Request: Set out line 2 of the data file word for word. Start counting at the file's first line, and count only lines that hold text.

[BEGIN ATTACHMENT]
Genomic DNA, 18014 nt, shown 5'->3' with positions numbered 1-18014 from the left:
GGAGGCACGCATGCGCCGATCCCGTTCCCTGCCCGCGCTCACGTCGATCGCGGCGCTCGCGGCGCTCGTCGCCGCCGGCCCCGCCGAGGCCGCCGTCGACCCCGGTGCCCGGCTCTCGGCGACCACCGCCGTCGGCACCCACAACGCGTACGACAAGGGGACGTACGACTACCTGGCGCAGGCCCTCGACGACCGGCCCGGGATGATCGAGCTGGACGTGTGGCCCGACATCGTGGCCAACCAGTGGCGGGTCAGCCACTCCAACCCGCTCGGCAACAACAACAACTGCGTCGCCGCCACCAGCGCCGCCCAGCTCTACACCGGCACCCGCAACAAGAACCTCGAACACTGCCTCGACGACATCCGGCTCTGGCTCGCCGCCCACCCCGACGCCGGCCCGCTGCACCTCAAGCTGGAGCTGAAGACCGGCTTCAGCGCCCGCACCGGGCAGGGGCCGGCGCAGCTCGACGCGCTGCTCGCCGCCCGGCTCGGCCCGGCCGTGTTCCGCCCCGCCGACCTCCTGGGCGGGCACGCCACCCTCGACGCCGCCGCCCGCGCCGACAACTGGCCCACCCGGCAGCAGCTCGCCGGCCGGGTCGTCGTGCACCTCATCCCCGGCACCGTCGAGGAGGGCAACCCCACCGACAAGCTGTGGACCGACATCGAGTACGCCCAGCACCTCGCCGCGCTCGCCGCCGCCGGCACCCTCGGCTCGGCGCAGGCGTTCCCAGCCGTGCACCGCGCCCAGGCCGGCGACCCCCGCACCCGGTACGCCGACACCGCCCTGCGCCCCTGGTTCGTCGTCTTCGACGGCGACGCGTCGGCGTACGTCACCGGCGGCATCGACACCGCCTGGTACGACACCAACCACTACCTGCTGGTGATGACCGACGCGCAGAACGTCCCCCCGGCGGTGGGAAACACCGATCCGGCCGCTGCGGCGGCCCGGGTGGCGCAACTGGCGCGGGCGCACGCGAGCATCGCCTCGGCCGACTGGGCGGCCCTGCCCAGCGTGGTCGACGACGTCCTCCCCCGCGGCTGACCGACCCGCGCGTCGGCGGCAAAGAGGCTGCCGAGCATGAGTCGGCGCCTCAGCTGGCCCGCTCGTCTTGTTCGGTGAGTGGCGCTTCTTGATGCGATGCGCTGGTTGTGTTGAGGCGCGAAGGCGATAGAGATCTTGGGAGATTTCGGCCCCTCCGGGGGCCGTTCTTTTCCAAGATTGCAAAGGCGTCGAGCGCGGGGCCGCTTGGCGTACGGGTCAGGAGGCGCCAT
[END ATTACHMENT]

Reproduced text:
GGAGGCACGCATGCGCCGATCCCGTTCCCTGCCCGCGCTCACGTCGATCGCGGCGCTCGCGGCGCTCGTCGCCGCCGGCCCCGCCGAGGCCGCCGTCGACCCCGGTGCCCGGCTCTCGGCGACCACCGCCGTCGGCACCCACAACGCGTACGACAAGGGGACGTACGACTACCTGGCGCAGGCCCTCGACGACCGGCCCGGGATGATCGAGCTGGACGTGTGGCCCGACATCGTGGCCAACCAGTGGCGGGTCAGCCACTCCAACCCGCTCGGCAACAACAACAACTGCGTCGCCGCCACCAGCGCCGCCCAGCTCTACACCGGCACCCGCAACAAGAACCTCGAACACTGCCTCGACGACATCCGGCTCTGGCTCGCCGCCCACCCCGACGCCGGCCCGCTGCACCTCAAGCTGGAGCTGAAGACCGGCTTCAGCGCCCGCACCGGGCAGGGGCCGGCGCAGCTCGACGCGCTGCTCGCCGCCCGGCTCGGCCCGGCCGTGTTCCGCCCCGCCGACCTCCTGGGCGGGCACGCCACCCTCGACGCCGCCGCCCGCGCCGACAACTGGCCCACCCGGCAGCAGCTCGCCGGCCGGGTCGTCGTGCACCTCATCCCCGGCACCGTCGAGGAGGGCAACCCCACCGACAAGCTGTGGACCGACATCGAGTACGCCCAGCACCTCGCCGCGCTCGCCGCCGCCGGCACCCTCGGCTCGGCGCAGGCGTTCCCAGCCGTGCACCGCGCCCAGGCCGGCGACCCCCGCACCCGGTACGCCGACACCGCCCTGCGCCCCTGGTTCGTCGTCTTCGACGGCGACGCGTCGGCGTACGTCACCGGCGGCATCGACACCGCCTGGTACGACACCAACCACTACCTGCTGGTGATGACCGACGCGCAGAACGTCCCCCCGGCGGTGGGAAACACCGATCCGGCCGCTGCGGCGGCCCGGGTGGCGCAACTGGCGCGGGCGCACGCGAGCATCGCCTCGGCCGACTGGGCGGCCCTGCCCAGCGTGGTCGACGACGTCCTCCCCCGCGGCTGACCGACCCGCGCGTCGGCGGCAAAGAGGCTGCCGAGCATGAGTCGGCGCCTCAGCTGGCCCGCTCGTCTTGTTCGGTGAGTGGCGCTTCTTGATGCGATGCGCTGGTTGTGTTGAGGCGCGAAGGCGATAGAGATCTTGGGAGATTTCGGCCCCTCCGGGGGCCGTTCTTTTCCAAGATTGCAAAGGCGTCGAGCGCGGGGCCGCTTGGCGTACGGGTCAGGAGGCGCCAT